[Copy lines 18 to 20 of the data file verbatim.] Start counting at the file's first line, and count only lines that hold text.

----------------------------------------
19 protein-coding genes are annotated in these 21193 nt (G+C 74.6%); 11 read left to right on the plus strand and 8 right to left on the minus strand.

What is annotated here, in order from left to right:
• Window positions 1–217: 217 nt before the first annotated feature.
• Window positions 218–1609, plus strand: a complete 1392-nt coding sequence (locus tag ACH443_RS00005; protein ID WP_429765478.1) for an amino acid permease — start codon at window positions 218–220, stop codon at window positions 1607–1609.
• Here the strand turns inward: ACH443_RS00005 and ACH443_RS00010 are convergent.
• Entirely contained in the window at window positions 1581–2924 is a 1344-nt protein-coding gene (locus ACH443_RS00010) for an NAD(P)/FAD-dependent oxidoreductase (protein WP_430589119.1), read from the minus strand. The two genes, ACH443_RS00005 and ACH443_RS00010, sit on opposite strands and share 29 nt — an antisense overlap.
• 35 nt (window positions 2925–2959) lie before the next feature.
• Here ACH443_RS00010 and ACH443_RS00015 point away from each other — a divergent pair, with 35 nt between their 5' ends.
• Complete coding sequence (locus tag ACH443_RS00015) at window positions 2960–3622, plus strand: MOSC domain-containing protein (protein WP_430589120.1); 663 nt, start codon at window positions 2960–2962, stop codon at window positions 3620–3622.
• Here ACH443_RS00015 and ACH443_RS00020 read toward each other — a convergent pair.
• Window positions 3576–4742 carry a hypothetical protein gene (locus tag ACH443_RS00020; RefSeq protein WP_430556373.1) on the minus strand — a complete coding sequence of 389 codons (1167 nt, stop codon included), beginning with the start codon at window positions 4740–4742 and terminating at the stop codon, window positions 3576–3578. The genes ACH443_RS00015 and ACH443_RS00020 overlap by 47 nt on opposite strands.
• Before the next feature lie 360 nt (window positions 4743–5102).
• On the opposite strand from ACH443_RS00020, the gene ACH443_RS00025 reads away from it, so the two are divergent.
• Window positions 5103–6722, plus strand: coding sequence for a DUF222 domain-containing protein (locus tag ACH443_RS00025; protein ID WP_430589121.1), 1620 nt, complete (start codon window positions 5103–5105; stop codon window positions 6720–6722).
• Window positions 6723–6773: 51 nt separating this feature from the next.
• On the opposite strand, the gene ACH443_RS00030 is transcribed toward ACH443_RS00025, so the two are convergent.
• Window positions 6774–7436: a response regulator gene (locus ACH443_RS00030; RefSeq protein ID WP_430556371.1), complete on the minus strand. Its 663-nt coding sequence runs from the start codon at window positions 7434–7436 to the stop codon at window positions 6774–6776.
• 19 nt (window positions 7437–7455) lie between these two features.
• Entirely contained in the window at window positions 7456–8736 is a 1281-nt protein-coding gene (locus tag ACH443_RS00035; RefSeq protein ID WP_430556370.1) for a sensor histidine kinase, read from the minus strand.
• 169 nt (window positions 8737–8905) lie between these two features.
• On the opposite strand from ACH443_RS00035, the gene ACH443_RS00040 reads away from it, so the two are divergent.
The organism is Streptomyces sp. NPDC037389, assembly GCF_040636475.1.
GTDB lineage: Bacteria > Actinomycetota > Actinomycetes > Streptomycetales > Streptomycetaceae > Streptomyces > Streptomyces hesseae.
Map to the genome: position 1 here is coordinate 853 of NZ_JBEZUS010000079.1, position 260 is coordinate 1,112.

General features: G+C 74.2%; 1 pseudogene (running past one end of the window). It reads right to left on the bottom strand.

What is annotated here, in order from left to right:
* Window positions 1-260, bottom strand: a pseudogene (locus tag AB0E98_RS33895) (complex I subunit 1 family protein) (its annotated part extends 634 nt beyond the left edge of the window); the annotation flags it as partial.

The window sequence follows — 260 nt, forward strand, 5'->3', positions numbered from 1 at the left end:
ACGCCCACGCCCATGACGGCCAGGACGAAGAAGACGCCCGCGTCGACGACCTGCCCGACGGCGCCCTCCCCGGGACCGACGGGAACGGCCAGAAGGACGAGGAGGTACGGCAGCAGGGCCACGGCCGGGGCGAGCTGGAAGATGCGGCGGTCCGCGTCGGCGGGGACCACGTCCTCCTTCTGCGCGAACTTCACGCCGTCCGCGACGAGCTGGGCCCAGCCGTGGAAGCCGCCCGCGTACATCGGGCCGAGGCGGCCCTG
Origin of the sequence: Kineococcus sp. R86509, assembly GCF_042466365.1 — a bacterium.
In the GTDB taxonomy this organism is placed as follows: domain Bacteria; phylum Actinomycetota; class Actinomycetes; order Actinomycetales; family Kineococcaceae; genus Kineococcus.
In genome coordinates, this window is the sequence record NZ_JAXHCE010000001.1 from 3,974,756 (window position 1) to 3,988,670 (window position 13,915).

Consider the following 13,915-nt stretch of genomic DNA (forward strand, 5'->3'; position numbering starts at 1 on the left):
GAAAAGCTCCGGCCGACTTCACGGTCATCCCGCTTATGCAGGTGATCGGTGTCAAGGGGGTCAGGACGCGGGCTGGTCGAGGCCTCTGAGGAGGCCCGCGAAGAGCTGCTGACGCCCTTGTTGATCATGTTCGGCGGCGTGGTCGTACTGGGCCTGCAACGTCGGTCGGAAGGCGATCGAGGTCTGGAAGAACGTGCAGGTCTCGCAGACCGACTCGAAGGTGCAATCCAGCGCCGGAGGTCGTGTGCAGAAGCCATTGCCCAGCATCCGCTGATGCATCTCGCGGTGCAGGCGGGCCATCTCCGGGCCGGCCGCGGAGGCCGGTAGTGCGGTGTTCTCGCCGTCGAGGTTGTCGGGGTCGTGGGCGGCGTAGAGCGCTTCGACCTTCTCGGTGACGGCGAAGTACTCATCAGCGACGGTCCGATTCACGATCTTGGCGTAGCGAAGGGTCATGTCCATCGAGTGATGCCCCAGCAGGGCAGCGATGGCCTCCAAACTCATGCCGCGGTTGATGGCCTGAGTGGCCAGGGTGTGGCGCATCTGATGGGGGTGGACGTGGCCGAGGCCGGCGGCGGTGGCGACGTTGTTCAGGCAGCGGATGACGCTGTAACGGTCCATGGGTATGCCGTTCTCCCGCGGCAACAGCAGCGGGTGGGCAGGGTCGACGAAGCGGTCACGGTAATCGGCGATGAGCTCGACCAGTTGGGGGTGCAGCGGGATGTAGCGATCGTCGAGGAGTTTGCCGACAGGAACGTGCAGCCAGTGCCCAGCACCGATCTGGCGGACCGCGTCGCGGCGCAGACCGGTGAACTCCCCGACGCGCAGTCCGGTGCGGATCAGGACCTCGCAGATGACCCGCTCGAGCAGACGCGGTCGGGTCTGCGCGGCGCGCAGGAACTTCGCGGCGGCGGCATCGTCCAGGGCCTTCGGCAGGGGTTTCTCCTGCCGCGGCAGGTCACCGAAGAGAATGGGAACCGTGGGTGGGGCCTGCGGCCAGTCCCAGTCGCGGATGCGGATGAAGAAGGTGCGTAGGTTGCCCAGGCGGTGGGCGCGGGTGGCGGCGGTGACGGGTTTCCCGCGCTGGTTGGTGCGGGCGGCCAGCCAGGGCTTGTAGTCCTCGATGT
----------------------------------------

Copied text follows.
• 19 nt (window positions 7437–7455) lie between these two features.
• Entirely contained in the window at window positions 7456–8736 is a 1281-nt protein-coding gene (locus tag ACH443_RS00035; RefSeq protein ID WP_430556370.1) for a sensor histidine kinase, read from the minus strand.
• 169 nt (window positions 8737–8905) lie between these two features.